I am writing this review after a very long day of interviews, editing, pictorials, and traffic. That I have anything good to say about anything simply means that the 2012 Ford Fiesta Sport Plus is really ready to wow even the snarkiest of motorists
The 2012 Ford Fiesta 1.6L Sport Plus is a nifty little car—which took me from Makati to Greenhills this afternoon in six minutes flat despite the afternoon weekday traffic. Ha!
This supermini hatchback was small enough to move around bumper- to-bumper traffic on Edsa and fast enough to overtake drivers who have no concept of an inner lane. It also handled well enough around island corners and huge buses (whose drivers have made it their daily hobby to swing in and out of their assigned lane—where’s a cop when you need one?).
The best thing of all about the 2012 Fiesta Sport Plus is that it put me in such a good mood, that it took me 30 minutes to recall what hell I went through today just so I could write the first two paragraphs of this story.
The Ford make means the Fiesta Sport is guaranteed to turn heads. But, mostly, it turned the heads of drivers in the lane next to me who really didn’t want me to insert the sporty little car in front of them. But before they could tailgate, I had switched lanes. Having signaled first, of course.
Some of those cars were really fast subcompacts I’d driven before too. I could almost feel the surprise of the slow throng I left in my wake. (It is 10:19 p.m. of 12 September 2012 and if you saw me on Edsa this afternoon and ended up shaking your fist at my dust, I apologize. I had tons of work in the office screaming for me to come back.)
What I Love Most
Not even looking at the (smashing!) design details first, I can feel how posh this car is by the very small details that only avid (lady) drivers will likely care about. The first tiny detail I liked is how I could turn on the AC to my preferred default temperature by a single turn of a knob. Other cars have me pushing two buttons and then turning two knobs! Sorry, but I’m plenty lazy when I’m psyching myself up to drive in traffic for three hours and then work for eight hours until the new day begins.
Another thing I love is the one- touch (auto down and up) function of the power windows. Now, I know some people prefer the one-touch function only on the way down because it’s more kid-friendly. But I’ve no kids or animals who can get their extremities snapped by the window after I’ve grabbed my burger from the drive-thru service crew and sped off.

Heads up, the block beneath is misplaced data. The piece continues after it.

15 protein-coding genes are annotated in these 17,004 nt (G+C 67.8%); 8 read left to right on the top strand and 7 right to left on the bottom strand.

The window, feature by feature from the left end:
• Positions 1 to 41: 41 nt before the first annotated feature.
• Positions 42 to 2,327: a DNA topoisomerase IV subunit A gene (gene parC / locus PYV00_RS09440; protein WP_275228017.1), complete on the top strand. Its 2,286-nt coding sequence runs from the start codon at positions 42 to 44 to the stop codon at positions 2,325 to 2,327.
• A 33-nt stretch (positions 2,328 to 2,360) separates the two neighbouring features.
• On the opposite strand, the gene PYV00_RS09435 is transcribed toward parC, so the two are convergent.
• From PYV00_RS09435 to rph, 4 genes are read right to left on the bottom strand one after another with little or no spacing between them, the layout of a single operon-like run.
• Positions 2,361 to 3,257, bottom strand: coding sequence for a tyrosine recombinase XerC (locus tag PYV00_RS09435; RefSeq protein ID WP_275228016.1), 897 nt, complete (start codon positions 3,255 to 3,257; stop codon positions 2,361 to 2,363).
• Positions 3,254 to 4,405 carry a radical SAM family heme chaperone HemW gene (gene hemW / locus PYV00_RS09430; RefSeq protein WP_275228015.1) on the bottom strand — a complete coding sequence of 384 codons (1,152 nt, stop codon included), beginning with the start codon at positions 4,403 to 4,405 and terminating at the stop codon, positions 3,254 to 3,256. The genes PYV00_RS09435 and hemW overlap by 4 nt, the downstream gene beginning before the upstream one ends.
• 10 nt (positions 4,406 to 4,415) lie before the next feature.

I also love that the power door locks are on the dashboard. I can check the locks without turning my head away from the windscreen. Many of the Fiesta Sport’s controls feel very European— from the headlight control dial on the dash to the wing mirror controls on the door. (Door-mounted mirror controls? Very Euro-retro!)
The squarish, sporty feel of the steering wheel and gearstick are a nice break from the rounded contours of those in most cars. I’m not exactly sure that I’d like to be feeling this kind of squarish thickness on a long drive, but it sure eased my tired knuckles and carpal tunnel syndrome. Maybe that’s why race cars have thick, flattened steering wheels. (No, I won’t pretend to know about the ergonomics of race cars.)
Finally, the reason I simply adore the 2012 FoFi Sport is the under-seat storage where I can put my shoes, flip-flops, plastic bags for the store, wipes, valet receipts, notebooks, and all the other kalat I seem to mysteriously collect weekly. Ford peeps: Are you sure this is a guy’s car? Because I can’t imagine any woman resisting the urge to buy this upon clapping eyes on all that extra storage.
Ladies: It’s an adventure to find all the places in this car where you can stick your receipts, IDs, and business cards! There’s even a windscreen clip to hold your car pass.
My only storage complaint is the location of the cup-holders. I kept having to maneuver around my go-large Coke as I released the handbrake.
Dashing Design Deets
Now, take a look at the picture of the car exterior and I’ll walk you through what is utterly to-die-for in its yumminess. And I’m not even talking about the show-stopping twin racing stripes.